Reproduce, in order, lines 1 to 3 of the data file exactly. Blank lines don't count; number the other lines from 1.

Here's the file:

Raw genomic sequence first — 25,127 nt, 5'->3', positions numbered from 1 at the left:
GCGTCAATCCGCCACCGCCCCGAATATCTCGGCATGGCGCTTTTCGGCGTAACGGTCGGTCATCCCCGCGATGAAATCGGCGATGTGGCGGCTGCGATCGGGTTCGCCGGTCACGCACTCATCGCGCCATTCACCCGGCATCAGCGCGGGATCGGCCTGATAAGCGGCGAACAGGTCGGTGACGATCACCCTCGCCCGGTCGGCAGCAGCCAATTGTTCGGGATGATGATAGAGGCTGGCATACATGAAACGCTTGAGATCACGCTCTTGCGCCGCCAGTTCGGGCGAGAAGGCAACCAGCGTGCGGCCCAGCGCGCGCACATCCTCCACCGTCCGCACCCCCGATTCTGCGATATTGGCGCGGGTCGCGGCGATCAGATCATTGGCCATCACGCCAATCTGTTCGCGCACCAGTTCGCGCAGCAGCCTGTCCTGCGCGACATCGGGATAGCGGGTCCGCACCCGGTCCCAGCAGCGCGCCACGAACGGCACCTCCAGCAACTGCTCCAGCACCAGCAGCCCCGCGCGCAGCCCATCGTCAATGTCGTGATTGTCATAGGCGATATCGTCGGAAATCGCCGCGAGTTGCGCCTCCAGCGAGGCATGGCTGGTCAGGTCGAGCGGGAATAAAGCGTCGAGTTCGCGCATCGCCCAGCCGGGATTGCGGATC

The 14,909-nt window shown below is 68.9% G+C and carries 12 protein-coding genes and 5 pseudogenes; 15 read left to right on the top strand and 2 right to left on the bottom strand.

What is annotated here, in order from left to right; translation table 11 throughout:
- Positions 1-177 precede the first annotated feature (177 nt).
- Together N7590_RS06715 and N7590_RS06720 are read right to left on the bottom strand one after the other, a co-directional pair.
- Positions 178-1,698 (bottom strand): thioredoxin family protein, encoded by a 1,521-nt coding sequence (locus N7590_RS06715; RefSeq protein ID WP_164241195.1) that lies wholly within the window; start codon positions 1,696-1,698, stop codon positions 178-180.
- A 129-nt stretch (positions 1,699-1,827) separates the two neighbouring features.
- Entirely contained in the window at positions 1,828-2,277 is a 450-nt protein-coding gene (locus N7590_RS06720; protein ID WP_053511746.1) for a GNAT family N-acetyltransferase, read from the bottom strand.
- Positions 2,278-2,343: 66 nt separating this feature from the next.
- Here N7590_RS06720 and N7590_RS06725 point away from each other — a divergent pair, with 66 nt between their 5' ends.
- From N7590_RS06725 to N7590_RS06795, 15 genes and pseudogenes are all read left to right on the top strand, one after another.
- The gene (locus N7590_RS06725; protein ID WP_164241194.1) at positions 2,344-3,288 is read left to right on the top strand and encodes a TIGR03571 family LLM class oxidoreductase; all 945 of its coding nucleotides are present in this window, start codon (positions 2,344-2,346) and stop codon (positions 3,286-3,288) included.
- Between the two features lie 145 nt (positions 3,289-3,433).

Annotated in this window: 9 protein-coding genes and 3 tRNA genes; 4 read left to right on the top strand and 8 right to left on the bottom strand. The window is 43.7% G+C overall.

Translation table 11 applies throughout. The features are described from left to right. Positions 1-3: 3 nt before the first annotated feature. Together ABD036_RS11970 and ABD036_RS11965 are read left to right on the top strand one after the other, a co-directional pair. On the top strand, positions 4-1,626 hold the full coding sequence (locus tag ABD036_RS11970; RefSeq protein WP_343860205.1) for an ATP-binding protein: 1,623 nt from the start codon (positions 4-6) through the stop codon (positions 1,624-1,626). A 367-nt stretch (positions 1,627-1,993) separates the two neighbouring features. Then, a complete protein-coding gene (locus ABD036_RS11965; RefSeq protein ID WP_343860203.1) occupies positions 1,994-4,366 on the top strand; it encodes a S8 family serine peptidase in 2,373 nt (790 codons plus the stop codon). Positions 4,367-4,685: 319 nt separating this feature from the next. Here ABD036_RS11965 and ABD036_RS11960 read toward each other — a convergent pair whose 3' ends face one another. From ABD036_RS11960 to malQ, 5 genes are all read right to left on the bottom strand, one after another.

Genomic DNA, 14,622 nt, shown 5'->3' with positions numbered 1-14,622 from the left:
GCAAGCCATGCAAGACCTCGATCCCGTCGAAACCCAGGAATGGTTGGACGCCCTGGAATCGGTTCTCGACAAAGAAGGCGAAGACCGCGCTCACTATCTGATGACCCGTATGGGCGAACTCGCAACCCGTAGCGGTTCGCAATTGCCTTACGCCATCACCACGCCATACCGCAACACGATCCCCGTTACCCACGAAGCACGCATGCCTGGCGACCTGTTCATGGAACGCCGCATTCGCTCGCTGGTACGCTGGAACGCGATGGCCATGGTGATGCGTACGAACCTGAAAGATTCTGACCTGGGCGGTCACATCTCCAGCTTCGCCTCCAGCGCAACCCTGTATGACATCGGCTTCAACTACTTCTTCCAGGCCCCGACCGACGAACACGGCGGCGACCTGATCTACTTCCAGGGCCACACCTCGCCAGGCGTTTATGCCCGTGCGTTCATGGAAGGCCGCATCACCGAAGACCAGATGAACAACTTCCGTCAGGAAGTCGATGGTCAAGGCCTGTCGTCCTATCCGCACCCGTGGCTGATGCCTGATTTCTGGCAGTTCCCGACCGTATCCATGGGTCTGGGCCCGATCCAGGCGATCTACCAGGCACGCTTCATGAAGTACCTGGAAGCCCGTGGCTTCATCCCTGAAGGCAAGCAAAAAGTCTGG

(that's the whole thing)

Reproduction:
Raw genomic sequence first — 25,127 nt, 5'->3', positions numbered from 1 at the left:
GCGTCAATCCGCCACCGCCCCGAATATCTCGGCATGGCGCTTTTCGGCGTAACGGTCGGTCATCCCCGCGATGAAATCGGCGATGTGGCGGCTGCGATCGGGTTCGCCGGTCACGCACTCATCGCGCCATTCACCCGGCATCAGCGCGGGATCGGCCTGATAAGCGGCGAACAGGTCGGTGACGATCACCCTCGCCCGGTCGGCAGCAGCCAATTGTTCGGGATGATGATAGAGGCTGGCATACATGAAACGCTTGAGATCACGCTCTTGCGCCGCCAGTTCGGGCGAGAAGGCAACCAGCGTGCGGCCCAGCGCGCGCACATCCTCCACCGTCCGCACCCCCGATTCTGCGATATTGGCGCGGGTCGCGGCGATCAGATCATTGGCCATCACGCCAATCTGTTCGCGCACCAGTTCGCGCAGCAGCCTGTCCTGCGCGACATCGGGATAGCGGGTCCGCACCCGGTCCCAGCAGCGCGCCACGAACGGCACCTCCAGCAACTGCTCCAGCACCAGCAGCCCCGCGCGCAGCCCATCGTCAATGTCGTGATTGTCATAGGCGATATCGTCGGAAATCGCCGCGAGTTGCGCCTCCAGCGAGGCATGGCTGGTCAGGTCGAGCGGGAATAAAGCGTCGAGTTCGCGCATCGCCCAGCCGGGATTGCGGATC

The 14,909-nt window shown below is 68.9% G+C and carries 12 protein-coding genes and 5 pseudogenes; 15 read left to right on the top strand and 2 right to left on the bottom strand.